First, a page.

the SSRC mapping to media capture.  In the case of static mapping
   topologies there will be no need to use the header extensions in the
   media, since the SSRC for the RTP stream will remain the same during
   the call unless a collision is detected and handled according to
   RFC5576 [RFC5576].  If the used topology uses dynamic mapping then
   the RTP header extension will be used to indicate the RTP stream
   switch for the media capture.  In this case the SDP description may
   be used to negotiate the initial SSRC but this will be left for the
   implementation.  Note that if the SSRC is defined explicitly in the
   SDP the SSRC collision should be handled as in RFC5576.

5.   Application to CLUE Media Requirements

   [I-D.lennox-clue-rtp-usage] offers a number of requirements that are
   believed to be necessary for a CLUE RTP mapping.  The solutions
   described in this document are believed to meet that requirement,
   though some of them are only possible for some of the topologies.
   (Since the requirements are generally of the form "it must be
   possible for a sender to do something", this is adequate; a sender
   which wishes to perform that action needs to choose a topology which
   allows the behavior it wants.

   In this section we address only those requirements where the
   topologies or the association mechanisms treat the requirements

   Media-4: It must be possible for an original source to move among
   switched captures (i.e. at one time be sent for one switched capture,
   and at a later time be sent for another one).

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   This applies naturally for static sources with a Switched Mixer.  For
   dynamic sources with a Source-Projecting Mixer, this just requires
   the capture tag in the header extension element to be updated

   Media-6: Whenever a given source is transmitted for a switched
   capture, it must be immediately possible for a receiver to determine
   the switched capture it corresponds to, and thus that any previous
   source is no longer being mapped to that switched capture.

   For a Switched Mixer, this applies naturally.  For a Source-
   Projecting mixer, this is done based on the header extension.

   Media-7: It must be possible for a receiver to identify the original
   source that is currently being mapped to a switched capture, and
   correlate it with out-of-band (non-Clue) information such as rosters.

   For a Switched Mixer, this is done based on the CSRC, if the mixer is
   providing CSRCs; if for a Source-Projecting Mixer, this is done based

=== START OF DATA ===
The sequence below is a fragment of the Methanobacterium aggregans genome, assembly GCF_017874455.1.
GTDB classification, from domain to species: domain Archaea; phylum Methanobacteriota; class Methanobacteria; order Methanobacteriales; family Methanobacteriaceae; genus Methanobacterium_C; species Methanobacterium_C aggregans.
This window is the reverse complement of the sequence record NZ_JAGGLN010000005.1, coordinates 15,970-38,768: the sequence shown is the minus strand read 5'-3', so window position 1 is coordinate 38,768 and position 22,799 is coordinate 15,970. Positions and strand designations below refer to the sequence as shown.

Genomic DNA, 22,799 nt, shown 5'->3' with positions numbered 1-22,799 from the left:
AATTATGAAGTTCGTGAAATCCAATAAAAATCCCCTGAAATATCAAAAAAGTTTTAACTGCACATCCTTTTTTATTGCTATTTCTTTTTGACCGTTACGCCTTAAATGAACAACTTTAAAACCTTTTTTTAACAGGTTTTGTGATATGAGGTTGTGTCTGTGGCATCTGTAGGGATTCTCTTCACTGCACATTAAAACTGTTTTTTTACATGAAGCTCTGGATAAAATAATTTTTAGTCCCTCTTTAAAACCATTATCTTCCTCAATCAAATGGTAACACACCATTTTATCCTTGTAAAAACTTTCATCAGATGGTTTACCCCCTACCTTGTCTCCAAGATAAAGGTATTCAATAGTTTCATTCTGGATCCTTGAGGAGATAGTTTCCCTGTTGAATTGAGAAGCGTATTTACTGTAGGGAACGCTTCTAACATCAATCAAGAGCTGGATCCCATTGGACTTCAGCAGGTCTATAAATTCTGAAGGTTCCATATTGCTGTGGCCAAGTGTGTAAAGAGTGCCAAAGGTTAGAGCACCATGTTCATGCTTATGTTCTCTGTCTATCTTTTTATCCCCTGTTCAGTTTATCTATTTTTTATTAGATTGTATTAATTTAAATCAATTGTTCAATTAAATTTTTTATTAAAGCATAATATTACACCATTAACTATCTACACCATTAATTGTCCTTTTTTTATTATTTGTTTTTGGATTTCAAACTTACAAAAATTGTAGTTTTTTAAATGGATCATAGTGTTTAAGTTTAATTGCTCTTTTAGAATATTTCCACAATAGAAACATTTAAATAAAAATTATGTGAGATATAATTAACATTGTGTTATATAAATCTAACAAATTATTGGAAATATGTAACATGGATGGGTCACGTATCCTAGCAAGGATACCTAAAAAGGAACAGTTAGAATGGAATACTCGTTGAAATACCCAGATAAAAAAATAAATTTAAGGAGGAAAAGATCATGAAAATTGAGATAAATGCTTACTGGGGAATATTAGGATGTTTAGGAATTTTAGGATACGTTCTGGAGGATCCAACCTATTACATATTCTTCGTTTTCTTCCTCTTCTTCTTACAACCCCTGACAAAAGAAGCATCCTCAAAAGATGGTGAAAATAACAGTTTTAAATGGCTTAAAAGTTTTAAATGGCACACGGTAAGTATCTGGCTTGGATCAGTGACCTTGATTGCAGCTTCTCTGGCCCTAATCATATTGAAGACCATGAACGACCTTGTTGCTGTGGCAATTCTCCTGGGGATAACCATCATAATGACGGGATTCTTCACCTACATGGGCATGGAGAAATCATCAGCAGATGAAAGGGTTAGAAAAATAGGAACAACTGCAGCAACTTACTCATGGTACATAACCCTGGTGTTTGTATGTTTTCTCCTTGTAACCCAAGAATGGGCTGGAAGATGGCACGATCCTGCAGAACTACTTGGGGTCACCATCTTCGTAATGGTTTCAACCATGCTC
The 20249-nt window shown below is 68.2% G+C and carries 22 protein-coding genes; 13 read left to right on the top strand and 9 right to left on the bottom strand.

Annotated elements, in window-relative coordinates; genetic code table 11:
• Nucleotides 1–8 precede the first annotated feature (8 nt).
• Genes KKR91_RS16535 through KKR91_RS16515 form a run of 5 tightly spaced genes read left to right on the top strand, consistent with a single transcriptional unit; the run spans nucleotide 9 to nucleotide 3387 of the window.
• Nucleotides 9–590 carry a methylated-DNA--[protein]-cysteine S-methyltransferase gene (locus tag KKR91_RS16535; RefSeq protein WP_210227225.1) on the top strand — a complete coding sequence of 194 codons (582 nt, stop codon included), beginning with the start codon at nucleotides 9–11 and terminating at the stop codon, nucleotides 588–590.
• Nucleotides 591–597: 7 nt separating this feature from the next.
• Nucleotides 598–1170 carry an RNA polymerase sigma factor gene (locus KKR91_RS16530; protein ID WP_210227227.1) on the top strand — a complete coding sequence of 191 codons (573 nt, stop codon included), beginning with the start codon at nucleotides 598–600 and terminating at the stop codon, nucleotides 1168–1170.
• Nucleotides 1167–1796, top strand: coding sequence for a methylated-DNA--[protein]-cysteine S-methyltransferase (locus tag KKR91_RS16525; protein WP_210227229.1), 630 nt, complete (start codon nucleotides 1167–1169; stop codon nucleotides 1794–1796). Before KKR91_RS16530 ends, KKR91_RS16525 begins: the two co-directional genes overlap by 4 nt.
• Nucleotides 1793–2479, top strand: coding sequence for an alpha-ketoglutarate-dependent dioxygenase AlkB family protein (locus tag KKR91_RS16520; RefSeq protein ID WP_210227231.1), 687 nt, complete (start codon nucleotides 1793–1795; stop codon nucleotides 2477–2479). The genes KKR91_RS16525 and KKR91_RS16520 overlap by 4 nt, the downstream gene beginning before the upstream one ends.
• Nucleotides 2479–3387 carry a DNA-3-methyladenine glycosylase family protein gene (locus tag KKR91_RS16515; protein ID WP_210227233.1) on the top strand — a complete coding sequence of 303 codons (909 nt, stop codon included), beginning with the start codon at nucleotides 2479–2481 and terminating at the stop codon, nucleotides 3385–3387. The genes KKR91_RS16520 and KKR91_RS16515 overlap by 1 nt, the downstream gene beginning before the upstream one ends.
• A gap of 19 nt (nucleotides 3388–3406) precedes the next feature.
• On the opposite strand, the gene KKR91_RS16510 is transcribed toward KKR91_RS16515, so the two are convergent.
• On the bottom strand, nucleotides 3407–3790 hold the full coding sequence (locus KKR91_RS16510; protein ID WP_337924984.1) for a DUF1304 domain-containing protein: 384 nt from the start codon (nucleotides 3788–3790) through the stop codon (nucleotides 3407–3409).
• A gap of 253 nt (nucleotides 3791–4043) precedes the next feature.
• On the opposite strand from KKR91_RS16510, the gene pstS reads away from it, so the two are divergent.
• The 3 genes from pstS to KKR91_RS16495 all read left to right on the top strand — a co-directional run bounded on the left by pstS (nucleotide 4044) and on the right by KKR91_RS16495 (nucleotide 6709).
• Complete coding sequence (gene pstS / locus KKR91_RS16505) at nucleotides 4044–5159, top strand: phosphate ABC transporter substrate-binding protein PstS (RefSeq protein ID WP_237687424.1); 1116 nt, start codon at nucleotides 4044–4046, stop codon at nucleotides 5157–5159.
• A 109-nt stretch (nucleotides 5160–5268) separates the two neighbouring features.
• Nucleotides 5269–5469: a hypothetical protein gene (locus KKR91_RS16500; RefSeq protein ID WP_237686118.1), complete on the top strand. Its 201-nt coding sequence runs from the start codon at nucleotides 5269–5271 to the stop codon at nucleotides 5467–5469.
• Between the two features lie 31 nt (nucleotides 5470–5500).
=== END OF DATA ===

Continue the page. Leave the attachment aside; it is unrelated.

on the SSRC.

   Media-8: It must be possible for a source to move among switched
   captures without requiring a refresh of decoder state (e.g., for
   video, a fresh I-frame), when this is unnecessary.  However, it must
   also be possible for a receiver to indicate when a refresh of decoder
   state is in fact necessary.

   This can be done by a Source-Projecting Mixer, but not by a Switching
   Mixer.  The last requirement can be accomplished through an FIR
   message [RFC5104], though potentially a faster mechanism (not
   requiring a round-trip time from the receiver) would be preferable.

   Media-9: If a given source is being sent on the same transport flow
   to satisfy more than one capture (e.g. if it corresponds to more than
   one switched capture at once, or to a static capture as well as a
   switched capture), it should be possible for a sender to send only
   one copy of the source.

   For a Source-Projecting Mixer, this can be accomplished by sending
   multiple dynamic capture IDs for the same source; this can also be
   done for an environment with a hybrid of mixer topologies and static
   and dynamic captures, described below in Section 6.  It is not
   possible for static captures from a Switched Mixer.

   Media-12: If multiple sources from a single synchronization context
   are being sent simultaneously, it must be possible for a receiver to
   associate and synchronize them properly, even for sources that are
   are mapped to switched captures.

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   For a Mixed or Switched Mixer topology, receivers will see only a
   single synchronization context (CNAME), corresponding to the mixer.
   For a Source-Projecting Mixer, separate projecting sources keep
   separate synchronization contexts based on their original CNAMEs,
   thus allowing independent synchronization of sources from independent
   rooms without needing global synchronization.  In hybrid cases,
   however (e.g. if audio is mixed), all sources which need to be
   synchronized with the mixed audio must get the same CNAME (and thus a